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Creating informational content for a new product

Aim: Create an introductory overview article for a new Citrix offering (2021): Citrix Secure Internet Access (CSIA).



At the time I joined the company, Citrix Secure Internet Access (CSIA) was a new component of Citrix's networking and security solutions. It belonged to a larger, urgent project for delivering secure access service edge (SASE) technology and involved rebranding another product. As a new Senior Information Developer (herein, technical writer) I was tasked with finding and writing introductory information to support the primary technical writer (Manager, Information Experience) for this product area.



Gather information

To inform content for the article, I spoke to Subject Matter Experts (SMEs) and read up on key concepts to understand the product, including how it worked and benefits for the target audience.


Write and iterate

I created an outline for the article and started filling in the gaps, checking in with the primary technical writer for this product area and adhering to style guidelines. The article was reviewed and revised based on feedback.

1. Information gathering


First, I documented the following information to orient myself and identify next steps:

  • Project summary, rationale, and goals.

  • Key team members and their roles, including Product Managers and Information Developers.

  • My role, which was to write a new article consisting of introductory information to be made publicly available at

  • Background and scope for the article. My aim was to create high-level guidance for initial questions, including what CSIA is, why you would use it, how it works, and next steps.

  • Existing resources and materials, including internal Confluence pages such as development and rollout plans, blogs, marketing materials, product pages, customer presentations, and design files.

I then set out to read up on basic supporting concepts, clarifying the specific terminology we should be using, and talking to SMEs about predicted challenges and content gaps. 

2. Writing and iterating

I shared an initial outline with the primary technical writer for this product through Google Docs. Following feedback, I created a draft that was ready for review that same week, and implemented additional changes following further feedback the proceeding week.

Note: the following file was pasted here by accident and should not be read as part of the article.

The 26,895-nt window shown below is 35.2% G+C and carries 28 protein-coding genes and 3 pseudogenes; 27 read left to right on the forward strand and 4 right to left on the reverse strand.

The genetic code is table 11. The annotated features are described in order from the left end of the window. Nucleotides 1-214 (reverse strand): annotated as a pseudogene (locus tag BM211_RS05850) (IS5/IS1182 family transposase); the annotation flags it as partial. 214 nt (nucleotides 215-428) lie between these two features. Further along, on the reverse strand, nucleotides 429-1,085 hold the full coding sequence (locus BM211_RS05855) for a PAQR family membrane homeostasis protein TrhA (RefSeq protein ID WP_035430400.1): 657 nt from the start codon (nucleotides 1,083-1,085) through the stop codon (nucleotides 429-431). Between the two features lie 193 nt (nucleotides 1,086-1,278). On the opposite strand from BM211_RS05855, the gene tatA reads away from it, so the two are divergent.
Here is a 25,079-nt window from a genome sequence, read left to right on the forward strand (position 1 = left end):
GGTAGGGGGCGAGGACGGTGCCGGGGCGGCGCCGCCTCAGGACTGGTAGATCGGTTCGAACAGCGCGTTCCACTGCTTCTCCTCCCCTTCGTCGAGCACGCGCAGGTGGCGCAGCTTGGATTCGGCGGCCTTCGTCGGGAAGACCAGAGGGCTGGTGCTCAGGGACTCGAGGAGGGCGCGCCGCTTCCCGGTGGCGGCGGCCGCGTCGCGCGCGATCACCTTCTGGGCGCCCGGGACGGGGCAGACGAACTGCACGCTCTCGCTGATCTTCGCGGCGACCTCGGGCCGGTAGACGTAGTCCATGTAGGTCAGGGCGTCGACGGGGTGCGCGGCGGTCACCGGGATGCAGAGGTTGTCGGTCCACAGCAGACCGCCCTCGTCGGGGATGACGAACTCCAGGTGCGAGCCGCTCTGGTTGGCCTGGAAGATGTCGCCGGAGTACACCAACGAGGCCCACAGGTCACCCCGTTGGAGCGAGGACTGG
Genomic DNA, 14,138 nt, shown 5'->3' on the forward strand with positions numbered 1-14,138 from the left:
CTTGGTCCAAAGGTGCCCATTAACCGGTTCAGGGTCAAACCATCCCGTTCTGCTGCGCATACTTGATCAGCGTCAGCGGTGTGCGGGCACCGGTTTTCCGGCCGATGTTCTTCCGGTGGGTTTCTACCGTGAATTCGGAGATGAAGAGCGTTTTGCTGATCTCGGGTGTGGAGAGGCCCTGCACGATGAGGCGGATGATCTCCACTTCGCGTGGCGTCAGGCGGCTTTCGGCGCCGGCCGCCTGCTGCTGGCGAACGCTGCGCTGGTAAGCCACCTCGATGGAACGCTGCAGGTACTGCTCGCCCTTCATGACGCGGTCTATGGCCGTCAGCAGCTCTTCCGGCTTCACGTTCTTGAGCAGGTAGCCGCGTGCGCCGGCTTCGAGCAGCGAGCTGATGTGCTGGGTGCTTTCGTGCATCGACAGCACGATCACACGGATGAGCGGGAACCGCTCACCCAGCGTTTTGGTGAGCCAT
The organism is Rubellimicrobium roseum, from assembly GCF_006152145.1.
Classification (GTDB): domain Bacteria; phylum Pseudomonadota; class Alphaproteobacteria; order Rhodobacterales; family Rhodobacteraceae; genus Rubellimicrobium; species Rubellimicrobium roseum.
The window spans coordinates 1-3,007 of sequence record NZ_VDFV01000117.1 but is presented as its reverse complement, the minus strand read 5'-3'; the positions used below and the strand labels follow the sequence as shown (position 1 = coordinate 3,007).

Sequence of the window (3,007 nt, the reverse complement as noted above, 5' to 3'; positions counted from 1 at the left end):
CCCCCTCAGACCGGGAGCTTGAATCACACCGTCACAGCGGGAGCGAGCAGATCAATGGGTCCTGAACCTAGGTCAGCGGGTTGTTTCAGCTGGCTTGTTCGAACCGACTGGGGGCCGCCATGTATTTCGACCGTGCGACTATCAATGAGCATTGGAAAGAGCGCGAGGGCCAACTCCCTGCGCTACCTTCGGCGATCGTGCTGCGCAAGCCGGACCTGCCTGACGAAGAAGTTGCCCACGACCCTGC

After writing the initial content, I spoke to SMEs to gather feedback and seek clarification on:

  • Mismatches between the UI and documentation.

  • Unsupported features and pages.

  • Given the rebranding, where we should point users to for support.


As part of the company's docs-as-code process, the article was written in Markdown files using VSCode and pushed to a staging branch in BitBucket. Final reviews were conducted as part of the Pull Request process in BitBucket.


At the point of general availability for CSIA, I published a new informational article summarising the whatwhy, and how for the product. Because I was familiar with the product following this introduction, I was able to take the documentation over when the primary technical writer for CSIA got COVID.

The article is now listed under a
new URL, but the initial content is shown in the following screenshots.

CSIA part 3
CSIA part 2
CSIA part 1

Manager, Information Experience

"CSIA has been a very challenging new project with tight deadlines. I highly appreciate your help and contribution toward this project. [...] You were on top of things and took on everything that I sent your way. You were also available for discussions at any time and stretched yourself to help me meet the project goals."

Challenges and learnings


I thrive when it comes to pulling information together into a cohesive whole. I got to do this whilst learning about best practices and processes for technical writing as a new Senior Information Developer at the company. This was a great way to introduce me to my colleagues, the company's processes and tools, and the docs-as-code framework.

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